You know, Facebook, JP Morgan, just big companies looking at blockchain technology and cryptocurrencies. But also we’ve seen volume increase in places like Hong Kong and Venezuela, where people continue to use Bitcoin as a censorship-resistant currency. So I think all those things are surfacing news, are making headlines, people are looking at this news and saying or realizing cryptocurrencies aren’t dead.

They’re still thriving. People still believe that this technology can make an impact. And so they start buying again, and it’s just like this virtuous cycle that we’re getting into again with crypto. And we’ll continue to have value in the long term. Of course, it will be very volatile. So, whenever people ask me: “Should I buy?”, I say: “If you believe in it, sure.” But it will come with ups and downs.

And, you know, I think it’s so risky that nobody should be holding more than they can afford to lose at this point. What’s your opinion overall of mainstream media’s coverage of the cryptocurrency and the blockchain industry in general? I’ve seen it evolve and become better and better. I think when I started covering myself at Bloomberg in 2017, I didn’t know much about this.

Maybe I had some general knowledge, but you know, by the end of 2017, I knew a lot more. And I think many journalists went through kind of that same evolution. And I’ve seen that in covers, I think it’s improved.

And I think as we continue to see these big companies embrace blockchain technology and launch different, their own cryptocurrencies, maybe people will be forced to take it seriously and we’ll see more dedicated cryptocurrency teams, more knowledgeable editors and reporters.

I wanted to also ask you a little bit about your upcoming book, which as I understand is about Ethereum. Could you just give a brief summary of the topic of the book, other than Ethereum, and maybe talk a little bit about why you decided to write it? Sure, okay, so my book is on the history of Ethereum.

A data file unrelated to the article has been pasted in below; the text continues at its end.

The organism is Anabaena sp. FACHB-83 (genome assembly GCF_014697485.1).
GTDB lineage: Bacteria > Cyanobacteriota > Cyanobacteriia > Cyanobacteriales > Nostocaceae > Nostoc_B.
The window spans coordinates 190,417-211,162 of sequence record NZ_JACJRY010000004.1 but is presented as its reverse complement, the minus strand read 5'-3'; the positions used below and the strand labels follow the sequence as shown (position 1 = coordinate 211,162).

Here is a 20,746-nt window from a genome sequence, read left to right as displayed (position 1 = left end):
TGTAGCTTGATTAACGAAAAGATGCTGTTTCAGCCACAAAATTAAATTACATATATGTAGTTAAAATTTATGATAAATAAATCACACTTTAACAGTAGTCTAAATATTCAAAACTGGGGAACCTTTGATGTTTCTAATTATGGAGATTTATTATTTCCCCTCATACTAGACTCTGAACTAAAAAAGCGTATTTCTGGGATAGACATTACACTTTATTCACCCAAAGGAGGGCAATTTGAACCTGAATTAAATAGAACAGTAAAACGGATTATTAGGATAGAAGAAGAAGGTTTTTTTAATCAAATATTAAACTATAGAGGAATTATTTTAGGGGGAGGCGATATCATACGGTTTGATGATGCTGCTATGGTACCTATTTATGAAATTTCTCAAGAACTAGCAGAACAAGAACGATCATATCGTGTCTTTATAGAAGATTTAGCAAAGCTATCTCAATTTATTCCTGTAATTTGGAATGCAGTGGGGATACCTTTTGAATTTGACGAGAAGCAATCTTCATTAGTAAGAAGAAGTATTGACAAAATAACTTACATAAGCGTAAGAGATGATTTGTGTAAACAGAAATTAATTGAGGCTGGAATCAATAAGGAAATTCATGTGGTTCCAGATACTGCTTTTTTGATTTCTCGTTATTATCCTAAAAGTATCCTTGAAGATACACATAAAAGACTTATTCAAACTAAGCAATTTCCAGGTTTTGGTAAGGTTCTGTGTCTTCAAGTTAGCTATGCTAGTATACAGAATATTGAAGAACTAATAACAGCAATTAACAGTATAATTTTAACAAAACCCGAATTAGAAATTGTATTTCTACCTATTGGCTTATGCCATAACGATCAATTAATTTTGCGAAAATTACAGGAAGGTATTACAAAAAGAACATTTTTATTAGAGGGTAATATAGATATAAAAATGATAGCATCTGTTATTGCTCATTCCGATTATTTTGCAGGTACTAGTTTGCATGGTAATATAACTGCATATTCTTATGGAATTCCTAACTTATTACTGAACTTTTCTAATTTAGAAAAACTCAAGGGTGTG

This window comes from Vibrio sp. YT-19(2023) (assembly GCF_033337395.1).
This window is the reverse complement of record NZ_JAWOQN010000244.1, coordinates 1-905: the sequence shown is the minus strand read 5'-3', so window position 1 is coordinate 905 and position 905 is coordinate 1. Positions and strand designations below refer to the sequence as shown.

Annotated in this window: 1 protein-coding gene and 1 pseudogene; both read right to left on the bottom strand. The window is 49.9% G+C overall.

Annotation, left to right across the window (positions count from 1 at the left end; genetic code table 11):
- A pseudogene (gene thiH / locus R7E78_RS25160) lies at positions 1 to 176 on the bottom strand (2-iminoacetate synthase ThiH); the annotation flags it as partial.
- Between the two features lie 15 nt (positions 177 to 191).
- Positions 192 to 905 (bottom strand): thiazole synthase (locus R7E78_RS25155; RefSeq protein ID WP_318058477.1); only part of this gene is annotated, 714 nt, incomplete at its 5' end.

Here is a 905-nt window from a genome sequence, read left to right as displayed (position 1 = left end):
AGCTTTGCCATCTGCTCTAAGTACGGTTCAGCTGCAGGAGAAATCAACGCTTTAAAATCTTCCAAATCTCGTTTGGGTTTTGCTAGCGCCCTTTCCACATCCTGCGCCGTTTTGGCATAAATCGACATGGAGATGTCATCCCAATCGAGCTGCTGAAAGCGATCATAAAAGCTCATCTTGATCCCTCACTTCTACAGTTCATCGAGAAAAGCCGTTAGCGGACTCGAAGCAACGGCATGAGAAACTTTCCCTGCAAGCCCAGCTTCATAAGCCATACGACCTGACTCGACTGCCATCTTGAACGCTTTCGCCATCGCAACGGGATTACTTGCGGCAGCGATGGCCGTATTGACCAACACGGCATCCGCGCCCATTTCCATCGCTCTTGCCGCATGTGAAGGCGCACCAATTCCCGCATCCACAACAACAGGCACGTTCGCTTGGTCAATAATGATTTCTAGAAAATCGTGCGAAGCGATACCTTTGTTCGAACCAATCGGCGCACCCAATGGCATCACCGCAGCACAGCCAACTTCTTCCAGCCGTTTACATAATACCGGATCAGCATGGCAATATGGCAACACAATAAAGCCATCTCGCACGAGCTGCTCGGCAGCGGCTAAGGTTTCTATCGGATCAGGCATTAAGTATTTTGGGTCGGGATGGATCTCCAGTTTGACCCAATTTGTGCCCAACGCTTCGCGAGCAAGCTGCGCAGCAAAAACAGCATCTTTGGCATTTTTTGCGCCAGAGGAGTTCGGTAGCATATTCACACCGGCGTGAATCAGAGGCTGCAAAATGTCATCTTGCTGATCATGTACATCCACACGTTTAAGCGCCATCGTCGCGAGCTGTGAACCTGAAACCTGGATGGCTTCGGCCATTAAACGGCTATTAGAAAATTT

It’s a non-technical book focusing on the early days or kind of the back story of how the second biggest cryptocurrency was created. And I decided to write it because like I mentioned, covering this huge bubble in 2017, at the end of the year I knew I had witnessed something that’s really important and I had always wanted to write a book. So I looked at the cryptocurrency space and said, you know, this is my chance to write a book. Like this is something that’s important, that will have a lasting impact.

I think it deserves to be documented in a more permanent way. And I thought that Ethereum was the most interesting story to be told. I think the story about Bitcoin has been told really well and many times. The story of Ethereum hasn’t really been told at all.

And I think it’s really important. Like it’s already made an impact in the blockchain space bringing it forward from being a way to transfer money, from being a way to have smart contracts and decentralized applications and bring just functionality.

Just enabling money to become more functional, more programmable. So I think whether it wins or not remains to be seen, but it’s already made an impact.